Avian Influenza Info Sheet for Arizona Veterinarians
Friday, April 10, 2015
Posted by: Alexandria Mosley
Arizona Department of Agriculture
Animal Services Division
Office of the State Veterinarian
1688 W. Adams Street, Phoenix, Arizona 85007
(602) 542-4293 FAX (602) 542-4290
April 9, 2015
What Veterinarians can do to protect Arizona from Avian Influenza
Outbreaks of Avian Influenza have been in the news recently and poultry owners are concerned for the health of their flocks. Between December 2014 and April 2015, wild waterfowl, raptors, and domestic flocks of chickens, turkeys, and ducks have succumbed to Highly Pathogenic Avian Influenza (HPAI) virus infection in eight western (WA, OR, CA, ID, MT, WY, NV, and UT), and six Midwestern (MO, AR, KS, ND, SD, and MN), states. Minnesota has been the hardest hit with nine turkey flocks in six counties infected which has resulted in the loss of more than 650,000 birds.
There have been no confirmed HPAI cases in Arizona. However, as long as Avian Influenza virus is circulating in North America, the potential for infection remains.
Avian Influenza is a highly contagious viral disease of chickens, turkeys, pheasants, ducks, quail, geese and many wild birds. It can often be carried by wild waterfowl without symptoms. Direct contact with infected birds, contaminated objects/equipment, and droplets in air (short distances) can spread the virus which is found in feces, saliva and respiratory secretions.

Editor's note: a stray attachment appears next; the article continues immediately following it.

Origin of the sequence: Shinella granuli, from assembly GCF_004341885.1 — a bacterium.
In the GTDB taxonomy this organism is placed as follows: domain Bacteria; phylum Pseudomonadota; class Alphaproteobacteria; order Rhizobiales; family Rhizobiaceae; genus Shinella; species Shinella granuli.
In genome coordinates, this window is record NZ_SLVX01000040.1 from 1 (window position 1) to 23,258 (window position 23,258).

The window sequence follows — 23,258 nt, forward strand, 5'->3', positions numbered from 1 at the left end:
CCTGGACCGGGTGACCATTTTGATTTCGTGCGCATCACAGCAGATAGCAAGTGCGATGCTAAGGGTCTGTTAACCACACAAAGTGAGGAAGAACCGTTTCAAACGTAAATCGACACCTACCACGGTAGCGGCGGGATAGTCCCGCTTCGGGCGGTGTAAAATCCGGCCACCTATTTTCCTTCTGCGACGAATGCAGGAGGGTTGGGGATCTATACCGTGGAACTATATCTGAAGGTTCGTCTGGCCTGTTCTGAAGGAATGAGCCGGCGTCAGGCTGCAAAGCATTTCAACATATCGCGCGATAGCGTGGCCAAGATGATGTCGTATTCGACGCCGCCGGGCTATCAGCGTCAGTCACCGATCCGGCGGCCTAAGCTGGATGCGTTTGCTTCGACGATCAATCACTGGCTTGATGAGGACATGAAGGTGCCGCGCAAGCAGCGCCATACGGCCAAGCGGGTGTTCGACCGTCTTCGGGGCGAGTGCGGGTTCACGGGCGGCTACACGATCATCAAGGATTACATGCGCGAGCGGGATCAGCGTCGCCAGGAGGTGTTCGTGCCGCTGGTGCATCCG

The many different strains of the Avian Influenza virus are broadly categorized into Low Pathogenic (LPAI) and Highly Pathogenic (HPAI), based on how severely ill the infected chickens become. HPAI causes the greatest number of deaths in domesticated poultry.
Poultry affected by either LPAI or HPAI can show a variety of signs, including:
· Sudden death and high mortality
· Swollen or cyanotic wattles and combs
· Respiratory signs, such as coughing and sneezing
· Decreased food consumption, huddling, depression
· Decreased egg production, watery diarrhea
Although HPAI is a deadly contagious disease of domestic poultry, the Centers for Disease Control (CDC) considers the risk to people from these HPAI H5 infections in wild birds, backyard flocks and commercial poultry, to be low. It is also safe to eat properly handled and cooked poultry products, including meat and eggs.
What should veterinarians do to help protect Arizona poultry flocks?
· Limit, monitor and record your movement and the movement of vehicles onto farms
· Wash and disinfect items, such as footwear, vehicles and equipment, when entering and exiting farms
· Isolate any ill animals and contact State Veterinarian, Dr. Perry Durham at 602-542-4293
· If contact with sick birds is necessary, wear protective clothing (disposable gloves, mask, coveralls and boots)
· Educate your clients about HPAI risks – including biosecurity measures, contact with wild fowl, and food safety
Report sick birds immediately to the Arizona State Veterinarian’s Office, 602-542-4293 or the USDA sick bird hotline 1-866-536-7593
For more information, go to the USDA HPAI Alert for Veterinarians: http://www.aphis.usda.gov/animal_health/vet_accreditation/downloads/hpai_alert.pdf